RF Safety Surveys & Reports
Some situations make an RF survey the only practical solution. Some sites are impractical to analyze with confidence, and sometimes the people involved will accept nothing other than measurements—they simply do not trust the calculations. Whenever an RF survey is conducted, it is of little value unless the results are well documented. Reports must communicate clearly what has been measured, the conditions under which they were measured, the capabilities and limitations of both the equipment and the surveyor, and what the readings mean.
Every RF safety report should answer these questions:
- Is the site compliant with applicable regulations, such as the FCC Regulations?
- Are there any potential RF safety hazards for people who visit the site, be it a ground-level situation, a rooftop, or a factory floor?
- Are there any risks to employees or contractors who may climb a tower or go onto the upper roof of the building?
- What steps should be taken to minimize these risks? Do signs or barriers need to be installed? Should an access restriction policy be established?
If all of these points are not clear after reading an RF safety report, the report is not adequate. Somebody that knows nothing of the site or its conditions should be able to get answers to all of these questions from simply reading the report. That is the type of report you should demand!
Everything Starts with the Survey
A safety report starts with a survey. But a good survey is a lot more than just making measurements. Measured values, even when they made in the most accurate way possible, often do not tell the whole story. RF Safety Solutions understands and implements all of the following:
It is very important to know what to measure, where to look for possible problems, and what questions to ask. If you operate a radio or TV broadcast site, your operation and the RF safety concerns are very different from a wireless services operator. If you process semiconductors, the major concern should be during and after maintenance operations. This is when leaks are most likely occur. RF Safety Solutions is very familiar with most systems that use significant amounts of RF energy.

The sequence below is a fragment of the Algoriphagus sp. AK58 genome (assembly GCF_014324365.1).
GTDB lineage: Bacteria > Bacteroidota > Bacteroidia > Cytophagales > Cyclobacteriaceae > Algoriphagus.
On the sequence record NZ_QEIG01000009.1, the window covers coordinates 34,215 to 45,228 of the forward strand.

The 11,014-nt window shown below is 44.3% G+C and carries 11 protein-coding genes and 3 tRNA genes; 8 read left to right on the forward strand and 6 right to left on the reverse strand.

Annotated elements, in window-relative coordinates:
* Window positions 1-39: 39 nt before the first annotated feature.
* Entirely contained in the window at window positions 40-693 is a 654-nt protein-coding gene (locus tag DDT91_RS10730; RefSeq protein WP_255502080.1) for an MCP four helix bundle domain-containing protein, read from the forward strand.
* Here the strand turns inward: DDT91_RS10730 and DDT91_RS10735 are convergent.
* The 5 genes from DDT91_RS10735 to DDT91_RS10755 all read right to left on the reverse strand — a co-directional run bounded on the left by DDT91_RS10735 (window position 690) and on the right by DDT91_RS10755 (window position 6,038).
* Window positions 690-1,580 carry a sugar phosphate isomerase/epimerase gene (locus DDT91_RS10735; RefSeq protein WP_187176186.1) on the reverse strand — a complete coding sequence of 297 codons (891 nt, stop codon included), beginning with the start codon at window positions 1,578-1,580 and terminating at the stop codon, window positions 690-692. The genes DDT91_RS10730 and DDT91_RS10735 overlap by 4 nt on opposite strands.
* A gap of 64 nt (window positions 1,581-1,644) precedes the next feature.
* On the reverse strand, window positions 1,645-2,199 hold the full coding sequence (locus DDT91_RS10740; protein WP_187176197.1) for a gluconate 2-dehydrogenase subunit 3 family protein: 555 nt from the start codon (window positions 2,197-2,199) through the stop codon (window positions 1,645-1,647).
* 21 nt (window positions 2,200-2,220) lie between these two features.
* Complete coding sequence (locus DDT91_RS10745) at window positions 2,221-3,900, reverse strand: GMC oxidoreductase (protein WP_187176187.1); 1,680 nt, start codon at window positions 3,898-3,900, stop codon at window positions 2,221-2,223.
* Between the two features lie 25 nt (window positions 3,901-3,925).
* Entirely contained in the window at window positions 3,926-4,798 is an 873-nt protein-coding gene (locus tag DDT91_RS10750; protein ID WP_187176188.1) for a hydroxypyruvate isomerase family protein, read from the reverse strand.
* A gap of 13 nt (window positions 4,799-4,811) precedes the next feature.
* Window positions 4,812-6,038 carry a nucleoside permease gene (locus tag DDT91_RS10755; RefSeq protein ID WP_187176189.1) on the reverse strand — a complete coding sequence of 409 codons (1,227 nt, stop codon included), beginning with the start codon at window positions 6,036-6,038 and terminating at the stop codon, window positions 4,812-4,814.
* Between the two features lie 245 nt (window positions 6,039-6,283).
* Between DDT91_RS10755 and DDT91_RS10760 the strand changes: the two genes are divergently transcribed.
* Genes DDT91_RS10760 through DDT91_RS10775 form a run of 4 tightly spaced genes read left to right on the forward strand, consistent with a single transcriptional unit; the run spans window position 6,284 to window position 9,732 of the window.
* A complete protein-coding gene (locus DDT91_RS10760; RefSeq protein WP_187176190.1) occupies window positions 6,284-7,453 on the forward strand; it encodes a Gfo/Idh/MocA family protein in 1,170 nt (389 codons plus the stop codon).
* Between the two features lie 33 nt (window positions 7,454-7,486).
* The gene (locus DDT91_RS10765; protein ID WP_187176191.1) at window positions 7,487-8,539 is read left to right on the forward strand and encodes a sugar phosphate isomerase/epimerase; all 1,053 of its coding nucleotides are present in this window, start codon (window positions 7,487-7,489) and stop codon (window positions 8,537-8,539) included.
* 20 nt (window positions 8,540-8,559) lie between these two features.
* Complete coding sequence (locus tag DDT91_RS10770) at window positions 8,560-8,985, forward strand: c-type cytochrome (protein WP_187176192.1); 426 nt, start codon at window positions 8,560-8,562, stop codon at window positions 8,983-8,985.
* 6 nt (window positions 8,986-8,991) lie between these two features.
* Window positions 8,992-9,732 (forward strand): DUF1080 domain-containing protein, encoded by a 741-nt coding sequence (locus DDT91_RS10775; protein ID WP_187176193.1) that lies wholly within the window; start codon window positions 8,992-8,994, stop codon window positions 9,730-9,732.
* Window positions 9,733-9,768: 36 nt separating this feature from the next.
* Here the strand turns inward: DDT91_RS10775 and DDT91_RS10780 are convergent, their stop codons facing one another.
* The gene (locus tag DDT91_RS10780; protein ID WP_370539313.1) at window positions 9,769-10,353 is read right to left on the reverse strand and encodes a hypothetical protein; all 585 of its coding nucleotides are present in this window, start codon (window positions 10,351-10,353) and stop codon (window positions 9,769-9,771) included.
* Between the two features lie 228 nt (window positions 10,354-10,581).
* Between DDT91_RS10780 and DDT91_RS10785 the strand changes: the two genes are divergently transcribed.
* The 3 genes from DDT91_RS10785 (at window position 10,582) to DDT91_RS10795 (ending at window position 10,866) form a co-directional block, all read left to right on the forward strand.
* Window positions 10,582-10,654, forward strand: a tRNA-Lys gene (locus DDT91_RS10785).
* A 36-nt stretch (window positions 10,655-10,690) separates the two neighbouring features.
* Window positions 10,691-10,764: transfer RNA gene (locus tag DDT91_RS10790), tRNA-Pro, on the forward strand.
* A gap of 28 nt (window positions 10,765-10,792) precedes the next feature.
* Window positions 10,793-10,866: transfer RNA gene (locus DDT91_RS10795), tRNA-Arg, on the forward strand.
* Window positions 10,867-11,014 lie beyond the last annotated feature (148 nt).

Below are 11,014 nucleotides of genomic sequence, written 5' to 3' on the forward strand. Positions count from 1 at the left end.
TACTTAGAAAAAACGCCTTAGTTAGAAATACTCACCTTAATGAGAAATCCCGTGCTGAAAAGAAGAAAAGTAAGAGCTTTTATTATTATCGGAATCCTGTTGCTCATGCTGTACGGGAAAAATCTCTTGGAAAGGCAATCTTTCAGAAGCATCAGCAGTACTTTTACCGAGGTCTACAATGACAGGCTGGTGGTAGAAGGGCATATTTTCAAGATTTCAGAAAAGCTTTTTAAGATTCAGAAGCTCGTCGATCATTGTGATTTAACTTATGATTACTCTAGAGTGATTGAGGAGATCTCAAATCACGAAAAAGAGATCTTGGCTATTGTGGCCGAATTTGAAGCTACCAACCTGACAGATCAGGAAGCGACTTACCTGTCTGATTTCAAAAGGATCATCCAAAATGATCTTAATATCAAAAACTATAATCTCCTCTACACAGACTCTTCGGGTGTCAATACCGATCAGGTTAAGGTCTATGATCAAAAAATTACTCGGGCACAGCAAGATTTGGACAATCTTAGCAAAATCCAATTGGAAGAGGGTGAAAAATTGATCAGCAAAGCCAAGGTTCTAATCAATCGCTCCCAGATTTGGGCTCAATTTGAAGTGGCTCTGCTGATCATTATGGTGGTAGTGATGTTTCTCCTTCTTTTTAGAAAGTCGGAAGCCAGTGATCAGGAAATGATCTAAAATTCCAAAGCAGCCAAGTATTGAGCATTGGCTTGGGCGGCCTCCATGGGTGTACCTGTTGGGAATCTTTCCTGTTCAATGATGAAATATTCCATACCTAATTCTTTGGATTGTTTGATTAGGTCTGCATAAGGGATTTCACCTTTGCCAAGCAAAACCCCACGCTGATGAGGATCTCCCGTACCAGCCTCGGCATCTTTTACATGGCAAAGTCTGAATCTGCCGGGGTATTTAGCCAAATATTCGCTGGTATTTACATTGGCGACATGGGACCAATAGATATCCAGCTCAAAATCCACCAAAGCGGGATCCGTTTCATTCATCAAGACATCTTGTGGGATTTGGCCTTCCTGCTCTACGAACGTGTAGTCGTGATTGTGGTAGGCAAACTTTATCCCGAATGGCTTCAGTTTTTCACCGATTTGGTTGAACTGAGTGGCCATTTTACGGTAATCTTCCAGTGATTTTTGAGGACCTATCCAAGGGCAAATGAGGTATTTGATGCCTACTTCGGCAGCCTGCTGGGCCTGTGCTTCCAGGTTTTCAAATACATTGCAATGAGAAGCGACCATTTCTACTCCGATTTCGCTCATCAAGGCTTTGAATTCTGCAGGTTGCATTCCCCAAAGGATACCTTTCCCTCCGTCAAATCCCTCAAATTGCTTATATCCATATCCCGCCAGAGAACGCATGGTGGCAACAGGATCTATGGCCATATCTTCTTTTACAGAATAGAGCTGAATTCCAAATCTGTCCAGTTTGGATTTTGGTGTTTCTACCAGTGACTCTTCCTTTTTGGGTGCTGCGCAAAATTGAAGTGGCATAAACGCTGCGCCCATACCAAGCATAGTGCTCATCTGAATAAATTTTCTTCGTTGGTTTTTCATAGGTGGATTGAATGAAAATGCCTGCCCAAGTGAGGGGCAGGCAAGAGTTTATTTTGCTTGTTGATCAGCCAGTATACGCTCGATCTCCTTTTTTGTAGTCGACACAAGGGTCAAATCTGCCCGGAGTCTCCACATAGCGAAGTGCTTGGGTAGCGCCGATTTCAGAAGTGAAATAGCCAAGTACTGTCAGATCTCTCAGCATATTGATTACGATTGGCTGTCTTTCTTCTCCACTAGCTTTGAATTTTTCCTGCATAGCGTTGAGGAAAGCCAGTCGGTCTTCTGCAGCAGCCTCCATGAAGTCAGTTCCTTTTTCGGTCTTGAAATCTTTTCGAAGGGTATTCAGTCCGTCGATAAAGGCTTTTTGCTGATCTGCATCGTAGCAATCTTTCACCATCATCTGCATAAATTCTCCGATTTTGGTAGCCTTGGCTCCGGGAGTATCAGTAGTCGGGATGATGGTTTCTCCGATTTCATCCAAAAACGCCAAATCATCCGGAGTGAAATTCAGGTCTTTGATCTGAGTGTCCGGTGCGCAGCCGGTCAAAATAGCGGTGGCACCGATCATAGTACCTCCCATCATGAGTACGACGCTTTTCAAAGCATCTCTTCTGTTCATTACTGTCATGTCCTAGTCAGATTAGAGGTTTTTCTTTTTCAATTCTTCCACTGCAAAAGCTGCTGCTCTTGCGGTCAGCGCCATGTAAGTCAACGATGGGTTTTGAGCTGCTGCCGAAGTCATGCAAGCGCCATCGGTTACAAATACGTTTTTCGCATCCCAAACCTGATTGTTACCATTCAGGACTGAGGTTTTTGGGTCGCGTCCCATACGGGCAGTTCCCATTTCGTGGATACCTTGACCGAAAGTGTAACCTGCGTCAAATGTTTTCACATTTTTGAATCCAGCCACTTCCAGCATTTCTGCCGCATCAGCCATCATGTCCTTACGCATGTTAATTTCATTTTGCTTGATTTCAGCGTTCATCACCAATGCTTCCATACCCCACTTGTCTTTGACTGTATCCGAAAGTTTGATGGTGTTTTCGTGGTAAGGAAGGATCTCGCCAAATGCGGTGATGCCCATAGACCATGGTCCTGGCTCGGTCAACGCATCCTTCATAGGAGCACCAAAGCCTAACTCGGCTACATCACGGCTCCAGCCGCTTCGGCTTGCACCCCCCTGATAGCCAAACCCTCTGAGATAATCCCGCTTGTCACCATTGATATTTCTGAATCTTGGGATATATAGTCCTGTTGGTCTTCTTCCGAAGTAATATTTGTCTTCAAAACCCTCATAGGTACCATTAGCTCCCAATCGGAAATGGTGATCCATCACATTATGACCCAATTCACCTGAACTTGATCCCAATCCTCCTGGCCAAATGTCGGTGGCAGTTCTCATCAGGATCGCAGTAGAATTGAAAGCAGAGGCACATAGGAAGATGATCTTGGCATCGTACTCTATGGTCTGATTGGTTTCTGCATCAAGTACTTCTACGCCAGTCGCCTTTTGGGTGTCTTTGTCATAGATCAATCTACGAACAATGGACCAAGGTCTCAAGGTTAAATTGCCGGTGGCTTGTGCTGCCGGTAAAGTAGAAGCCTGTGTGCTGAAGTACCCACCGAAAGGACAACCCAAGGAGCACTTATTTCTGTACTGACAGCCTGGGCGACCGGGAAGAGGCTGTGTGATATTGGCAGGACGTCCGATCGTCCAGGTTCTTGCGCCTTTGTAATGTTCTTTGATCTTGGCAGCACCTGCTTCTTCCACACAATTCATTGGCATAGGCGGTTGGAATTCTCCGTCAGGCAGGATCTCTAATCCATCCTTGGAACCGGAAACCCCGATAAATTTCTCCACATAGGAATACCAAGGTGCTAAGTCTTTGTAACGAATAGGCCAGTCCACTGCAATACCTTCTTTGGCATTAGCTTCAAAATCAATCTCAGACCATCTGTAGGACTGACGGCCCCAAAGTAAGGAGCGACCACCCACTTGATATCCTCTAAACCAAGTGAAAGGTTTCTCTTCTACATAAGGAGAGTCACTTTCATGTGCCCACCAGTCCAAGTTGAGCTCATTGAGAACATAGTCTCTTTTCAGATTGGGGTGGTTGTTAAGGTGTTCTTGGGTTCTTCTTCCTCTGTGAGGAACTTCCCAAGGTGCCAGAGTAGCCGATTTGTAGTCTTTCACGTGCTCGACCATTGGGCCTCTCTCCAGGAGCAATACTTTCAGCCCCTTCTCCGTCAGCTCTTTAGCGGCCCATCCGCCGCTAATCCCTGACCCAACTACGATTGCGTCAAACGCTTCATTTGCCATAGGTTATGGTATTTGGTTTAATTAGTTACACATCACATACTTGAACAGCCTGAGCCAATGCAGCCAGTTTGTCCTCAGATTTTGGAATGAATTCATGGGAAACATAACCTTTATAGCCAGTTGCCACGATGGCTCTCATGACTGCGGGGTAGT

Every instrument has advantages and disadvantages. It is very important to select the correct equipment for the job, know how to use the instruments and what their limitations are, and understand how measurements can be affected by the environment and the human body. Richard Strickland literally “wrote the book” on some of the most popular RF survey products in use today and has worked closely with top measurement experts and equipment designers to develop an understanding of instrument behavior under various conditions.
Under what conditions could somebody get hurt through a RF overexposure? What procedures and hardware (administrative and engineering controls) are in place to prevent this from happening? Do the workers understand the risks? Are the procedures being followed? For example, how high is the field near the feed horn of a satellite transmitting antenna? What is the magnitude of the field that might be present near a waveguide joint if it were to fail? RF Safety Solutions' goal is to answer all these questions and more.
What a Complete RF Safety Report Looks Like
Our reports are always written specifically for a customer and can vary considerably. We do not use document templates, but we do use lots of photographs and captions. The outline of a typical RF safety report from RF Safety Solutions is as follows:
Two to three pages tell the entire story for a busy executive. We put a lot of care into writing these critical pages.
The table of contents is very detailed and typically shows three levels with executable links.
This section covers what we measured under what conditions. There is a full description of the site with several photographs and captions, as well as diagrams, added as needed for clarity. The magnitude of the RF fields at various locations under specific conditions are clearly illustrated through diagrams or annotated photographs.
This section includes details of the appropriate standards and regulations and how they apply to your organization and site. For example, if you fall under the FCC Regulations, it is important to know whether a specific location qualifies for use of the MPE limits for Occupational/Controlled exposure or whether the limits for General Population/Uncontrolled exposure apply.
What are the risks in terms of personnel safety, regulatory compliance, and liability? What steps are recommended to address these risks? This section covers the risks and our recommendations.
The written reports are professionally edited before we send you a final draft for review so that you can check on specific nomenclature and ensure that it meets all your needs. Changes are rarely required!